Author Topic: Gothic Conventions: Setting/Themes/Character/  (Read 94596 times)


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Gothic Conventions: Setting/Themes/Character/
« on: January 19, 2006, 11:44:32 AM »

I was talking with kaithos the other day when the idea to make this post occurred.  So, for anyone interested in exploring themes and conventions appropriate for the gothic Ravenloft setting, here we go :)

This should help with the writing of fiction as well as providing good ideas to use during game play.

Feel free to contribute.

"Goth" is a term that was applied to various Germanic tribes who ransacked southern Europe from 376-410 CE.  Because the Goths were credited with bringing about the fall of Rome and its classical culture, Renaissance and Enlightenment critics later applied the term "Gothic" negatively, to mean "medieval" or that which was considered barbaric. Medieval or "Gothic" architecture, for example, did not follow the classical ideals of simplicity, unity, and symmetry—instead, soaring towers, pointed vaults or arches, flying buttresses, gargoyles and other intricate or "wild" elements prevailed in churches, castles, and monasteries. "Gothic" gradually lost its negative connotation and was used to refer to an ancient past, often in a nostalgic way.

The Gothic movement in literature, like Romanticism, is viewed as a reaction to Enlightenment rationalism, a return to the primitive. The 18th century was an "Age of Reason" concerned with classical principles and scientific progress. The novel, a young genre, was predominantly realistic and didactic. Appearing near the end of the 18th century, however, Gothic novels drew upon the conventions of the medieval (chivalric) romances that told of knights battling with magic and monsters. Gothic novels presented a protagonist’s immersion into a dark, horrific realm of some kind and reintroduced supernatural elements into fiction.

Gothic texts characteristically deal with difficult-to-express issues and anxieties. Boundaries or limits (political, philosophical, sexual, etc.) are both established and challenged in Gothic fiction. Blurring or disruptions of borders are common (e.g., inside/outside, illusion/reality, masculine/feminine, material/spiritual, good/evil), and the tensions between the scientific and the supernatural are often prominent.  Originally called "Gothic romances," Gothic novels were consumed by a popular audience—often women—and initially considered to be of low literary quality.  The Gothic novel's "golden age" is generally cited as lasting from 1764-1840; however, the Gothic influence remains visible not only in literature, but also in film, television, music, and even dance.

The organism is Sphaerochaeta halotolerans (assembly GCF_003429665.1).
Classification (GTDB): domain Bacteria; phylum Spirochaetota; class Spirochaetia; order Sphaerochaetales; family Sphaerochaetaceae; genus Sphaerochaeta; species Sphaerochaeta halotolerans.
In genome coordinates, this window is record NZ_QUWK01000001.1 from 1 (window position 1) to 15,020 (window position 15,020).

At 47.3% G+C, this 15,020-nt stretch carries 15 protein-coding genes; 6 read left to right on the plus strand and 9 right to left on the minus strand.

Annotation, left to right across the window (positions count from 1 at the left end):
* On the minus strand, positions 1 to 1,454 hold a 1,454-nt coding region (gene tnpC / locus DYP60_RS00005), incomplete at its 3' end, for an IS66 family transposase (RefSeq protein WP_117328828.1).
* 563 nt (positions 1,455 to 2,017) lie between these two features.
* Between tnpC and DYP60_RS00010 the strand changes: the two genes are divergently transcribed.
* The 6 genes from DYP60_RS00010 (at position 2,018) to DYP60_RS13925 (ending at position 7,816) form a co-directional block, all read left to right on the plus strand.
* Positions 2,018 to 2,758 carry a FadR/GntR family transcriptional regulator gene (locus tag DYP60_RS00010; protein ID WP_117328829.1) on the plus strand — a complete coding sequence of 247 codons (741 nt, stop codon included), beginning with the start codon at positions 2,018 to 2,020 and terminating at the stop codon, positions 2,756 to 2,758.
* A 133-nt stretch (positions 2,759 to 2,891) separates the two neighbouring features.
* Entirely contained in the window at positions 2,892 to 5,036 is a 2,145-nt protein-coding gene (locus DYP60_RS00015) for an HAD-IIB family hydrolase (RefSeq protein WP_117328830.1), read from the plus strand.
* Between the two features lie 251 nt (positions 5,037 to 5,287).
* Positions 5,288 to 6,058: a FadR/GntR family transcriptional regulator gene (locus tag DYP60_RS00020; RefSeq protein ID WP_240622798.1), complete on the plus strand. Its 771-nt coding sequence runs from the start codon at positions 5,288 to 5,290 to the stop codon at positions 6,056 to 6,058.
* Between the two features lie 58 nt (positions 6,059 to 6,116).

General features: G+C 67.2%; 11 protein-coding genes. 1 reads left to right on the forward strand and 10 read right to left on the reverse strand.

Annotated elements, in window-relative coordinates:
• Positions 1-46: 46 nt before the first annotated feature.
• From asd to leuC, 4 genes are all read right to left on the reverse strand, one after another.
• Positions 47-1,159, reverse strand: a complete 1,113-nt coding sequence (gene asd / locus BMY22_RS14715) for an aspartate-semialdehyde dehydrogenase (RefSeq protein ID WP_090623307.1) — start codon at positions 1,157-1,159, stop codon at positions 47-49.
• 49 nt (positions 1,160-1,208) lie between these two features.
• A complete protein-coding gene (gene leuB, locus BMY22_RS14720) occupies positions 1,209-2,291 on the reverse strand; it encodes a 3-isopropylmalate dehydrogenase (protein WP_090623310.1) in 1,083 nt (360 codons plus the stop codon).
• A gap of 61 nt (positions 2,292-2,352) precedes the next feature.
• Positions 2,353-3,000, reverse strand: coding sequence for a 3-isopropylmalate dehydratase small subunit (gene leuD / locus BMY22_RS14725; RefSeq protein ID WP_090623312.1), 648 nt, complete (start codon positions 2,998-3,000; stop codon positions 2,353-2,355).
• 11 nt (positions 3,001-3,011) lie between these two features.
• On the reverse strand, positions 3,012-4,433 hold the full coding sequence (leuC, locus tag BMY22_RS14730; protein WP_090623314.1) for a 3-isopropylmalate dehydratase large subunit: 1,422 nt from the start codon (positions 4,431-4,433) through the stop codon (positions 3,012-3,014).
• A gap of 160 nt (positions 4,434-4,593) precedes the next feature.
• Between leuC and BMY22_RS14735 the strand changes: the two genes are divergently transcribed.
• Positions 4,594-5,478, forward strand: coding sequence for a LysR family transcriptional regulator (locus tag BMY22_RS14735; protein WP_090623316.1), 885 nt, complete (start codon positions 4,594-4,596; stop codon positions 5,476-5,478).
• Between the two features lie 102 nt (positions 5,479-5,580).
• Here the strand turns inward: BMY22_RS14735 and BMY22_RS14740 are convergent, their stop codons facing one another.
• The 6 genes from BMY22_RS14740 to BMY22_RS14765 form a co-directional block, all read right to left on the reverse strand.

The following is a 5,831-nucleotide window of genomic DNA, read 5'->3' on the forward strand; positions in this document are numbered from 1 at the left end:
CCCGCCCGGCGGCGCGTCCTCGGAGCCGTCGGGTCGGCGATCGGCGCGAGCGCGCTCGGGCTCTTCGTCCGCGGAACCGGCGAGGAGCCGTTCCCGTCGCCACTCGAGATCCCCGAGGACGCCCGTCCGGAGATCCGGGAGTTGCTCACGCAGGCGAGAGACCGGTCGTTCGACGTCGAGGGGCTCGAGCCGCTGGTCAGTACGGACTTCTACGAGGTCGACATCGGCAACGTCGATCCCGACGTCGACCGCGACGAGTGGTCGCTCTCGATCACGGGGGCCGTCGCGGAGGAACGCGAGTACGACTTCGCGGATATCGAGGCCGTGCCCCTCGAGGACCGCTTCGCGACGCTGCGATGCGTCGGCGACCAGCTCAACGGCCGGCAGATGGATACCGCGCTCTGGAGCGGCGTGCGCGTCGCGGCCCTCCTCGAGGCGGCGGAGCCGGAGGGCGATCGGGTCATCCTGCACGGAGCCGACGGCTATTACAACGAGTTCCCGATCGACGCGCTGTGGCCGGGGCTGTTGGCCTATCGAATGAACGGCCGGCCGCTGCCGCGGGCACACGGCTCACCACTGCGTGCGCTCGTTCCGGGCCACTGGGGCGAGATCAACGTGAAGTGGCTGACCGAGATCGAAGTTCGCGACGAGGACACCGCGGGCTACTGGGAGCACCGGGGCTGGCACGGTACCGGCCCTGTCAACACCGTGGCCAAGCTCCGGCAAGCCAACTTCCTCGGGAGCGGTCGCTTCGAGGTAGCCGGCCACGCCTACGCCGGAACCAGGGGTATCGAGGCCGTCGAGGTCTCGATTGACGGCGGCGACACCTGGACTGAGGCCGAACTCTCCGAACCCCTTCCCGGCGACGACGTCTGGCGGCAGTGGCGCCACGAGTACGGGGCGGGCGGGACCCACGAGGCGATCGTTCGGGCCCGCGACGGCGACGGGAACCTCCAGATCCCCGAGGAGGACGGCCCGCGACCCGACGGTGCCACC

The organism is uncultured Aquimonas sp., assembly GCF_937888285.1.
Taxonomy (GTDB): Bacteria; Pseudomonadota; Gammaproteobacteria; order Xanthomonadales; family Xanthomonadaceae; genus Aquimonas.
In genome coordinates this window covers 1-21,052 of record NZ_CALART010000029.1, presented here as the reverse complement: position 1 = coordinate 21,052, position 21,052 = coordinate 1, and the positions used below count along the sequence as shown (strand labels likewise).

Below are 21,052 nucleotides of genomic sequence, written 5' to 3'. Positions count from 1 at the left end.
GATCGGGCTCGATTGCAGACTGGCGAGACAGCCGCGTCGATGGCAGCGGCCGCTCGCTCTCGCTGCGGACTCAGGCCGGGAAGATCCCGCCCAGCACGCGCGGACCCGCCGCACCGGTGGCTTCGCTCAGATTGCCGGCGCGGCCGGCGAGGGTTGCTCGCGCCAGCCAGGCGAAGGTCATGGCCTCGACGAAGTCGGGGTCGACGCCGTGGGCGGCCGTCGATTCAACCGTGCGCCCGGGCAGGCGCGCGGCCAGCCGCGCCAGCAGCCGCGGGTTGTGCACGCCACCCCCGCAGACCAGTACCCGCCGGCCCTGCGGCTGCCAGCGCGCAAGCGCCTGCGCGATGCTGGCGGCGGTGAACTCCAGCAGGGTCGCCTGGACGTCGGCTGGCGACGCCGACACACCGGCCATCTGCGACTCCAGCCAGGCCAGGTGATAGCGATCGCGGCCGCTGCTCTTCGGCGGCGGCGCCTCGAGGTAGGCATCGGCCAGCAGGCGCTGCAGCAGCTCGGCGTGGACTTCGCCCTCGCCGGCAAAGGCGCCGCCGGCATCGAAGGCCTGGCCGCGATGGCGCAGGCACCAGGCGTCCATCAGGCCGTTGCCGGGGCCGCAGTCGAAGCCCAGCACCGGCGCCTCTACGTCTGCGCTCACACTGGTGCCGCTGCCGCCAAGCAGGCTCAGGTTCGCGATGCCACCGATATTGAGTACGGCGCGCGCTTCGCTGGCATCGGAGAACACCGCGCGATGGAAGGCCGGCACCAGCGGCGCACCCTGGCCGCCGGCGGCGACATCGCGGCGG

Conventions of the Gothic Novel:
--wild landscapes  
--remote or exotic locales
--dimly lit, gloomy settings  
--ruins or isolated crumbling castles or mansions (later cities and houses)  
--crypts, tombs  
--dungeons, torture chambers  
--dark towers, hidden rooms  
--secret corridors/passageways  
--dream states or nightmares  
--found manuscripts or artifacts  
--ancestral curses  
--family secrets  
--damsels in distress  
--marvellous or mysterious creatures, monsters, spirits, or strangers  
--enigmatic figures with supernatural powers  
--scientific tone (fantastic events observed empirically)  
--specific reference to noon, midnight, twilight (the witching hours)  
--use of traditionally "magical" numbers such as 3, 7, 13  
--unnatural acts of nature (blood-red moon, sudden fierce wind, etc.)


A little finger...went to the lipless lips...of the bone masked face...'shhh…' it whispered into the dead man’s ear."


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« Reply #1 on: January 19, 2006, 01:12:53 PM »
To stick with Crallbri’s ideas for this thread I would like to include a few ideas about what I think the Ravenloft setting is all about. I am not expert, nor am I trying to preach at anyone.  I just want to try and help if I may.

 Here is a link to a Gothic Cinema site.